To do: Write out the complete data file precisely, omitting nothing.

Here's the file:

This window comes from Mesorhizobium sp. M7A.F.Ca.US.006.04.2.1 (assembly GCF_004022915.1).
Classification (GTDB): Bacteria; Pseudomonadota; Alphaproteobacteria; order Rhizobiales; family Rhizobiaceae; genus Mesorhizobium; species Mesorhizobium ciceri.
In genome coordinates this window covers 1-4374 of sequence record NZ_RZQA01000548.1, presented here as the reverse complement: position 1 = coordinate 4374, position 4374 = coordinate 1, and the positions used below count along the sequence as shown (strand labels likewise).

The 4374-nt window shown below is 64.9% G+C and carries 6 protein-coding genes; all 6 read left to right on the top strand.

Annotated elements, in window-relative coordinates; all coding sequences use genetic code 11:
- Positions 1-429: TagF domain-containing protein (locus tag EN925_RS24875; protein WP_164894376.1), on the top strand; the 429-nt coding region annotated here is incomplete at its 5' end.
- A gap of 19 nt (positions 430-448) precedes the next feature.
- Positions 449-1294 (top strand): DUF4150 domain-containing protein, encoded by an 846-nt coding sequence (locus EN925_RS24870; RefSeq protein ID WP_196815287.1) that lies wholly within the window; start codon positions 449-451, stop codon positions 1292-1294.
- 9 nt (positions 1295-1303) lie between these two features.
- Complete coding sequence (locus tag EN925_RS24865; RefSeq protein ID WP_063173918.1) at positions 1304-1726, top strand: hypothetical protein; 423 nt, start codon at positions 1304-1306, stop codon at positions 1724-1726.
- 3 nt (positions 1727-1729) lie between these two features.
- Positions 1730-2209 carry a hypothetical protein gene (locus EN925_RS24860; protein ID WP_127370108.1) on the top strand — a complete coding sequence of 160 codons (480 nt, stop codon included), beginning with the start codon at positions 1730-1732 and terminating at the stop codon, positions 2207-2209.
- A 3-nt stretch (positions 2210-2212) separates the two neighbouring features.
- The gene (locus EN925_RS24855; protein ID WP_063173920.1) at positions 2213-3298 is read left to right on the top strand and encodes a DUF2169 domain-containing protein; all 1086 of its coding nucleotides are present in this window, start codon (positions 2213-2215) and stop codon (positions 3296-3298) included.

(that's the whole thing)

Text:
This window comes from Mesorhizobium sp. M7A.F.Ca.US.006.04.2.1 (assembly GCF_004022915.1).
Classification (GTDB): Bacteria; Pseudomonadota; Alphaproteobacteria; order Rhizobiales; family Rhizobiaceae; genus Mesorhizobium; species Mesorhizobium ciceri.
In genome coordinates this window covers 1-4374 of sequence record NZ_RZQA01000548.1, presented here as the reverse complement: position 1 = coordinate 4374, position 4374 = coordinate 1, and the positions used below count along the sequence as shown (strand labels likewise).

The 4374-nt window shown below is 64.9% G+C and carries 6 protein-coding genes; all 6 read left to right on the top strand.

Annotated elements, in window-relative coordinates; all coding sequences use genetic code 11:
- Positions 1-429: TagF domain-containing protein (locus tag EN925_RS24875; protein WP_164894376.1), on the top strand; the 429-nt coding region annotated here is incomplete at its 5' end.
- A gap of 19 nt (positions 430-448) precedes the next feature.
- Positions 449-1294 (top strand): DUF4150 domain-containing protein, encoded by an 846-nt coding sequence (locus EN925_RS24870; RefSeq protein ID WP_196815287.1) that lies wholly within the window; start codon positions 449-451, stop codon positions 1292-1294.
- 9 nt (positions 1295-1303) lie between these two features.
- Complete coding sequence (locus tag EN925_RS24865; RefSeq protein ID WP_063173918.1) at positions 1304-1726, top strand: hypothetical protein; 423 nt, start codon at positions 1304-1306, stop codon at positions 1724-1726.
- 3 nt (positions 1727-1729) lie between these two features.
- Positions 1730-2209 carry a hypothetical protein gene (locus EN925_RS24860; protein ID WP_127370108.1) on the top strand — a complete coding sequence of 160 codons (480 nt, stop codon included), beginning with the start codon at positions 1730-1732 and terminating at the stop codon, positions 2207-2209.
- A 3-nt stretch (positions 2210-2212) separates the two neighbouring features.
- The gene (locus EN925_RS24855; protein ID WP_063173920.1) at positions 2213-3298 is read left to right on the top strand and encodes a DUF2169 domain-containing protein; all 1086 of its coding nucleotides are present in this window, start codon (positions 2213-2215) and stop codon (positions 3296-3298) included.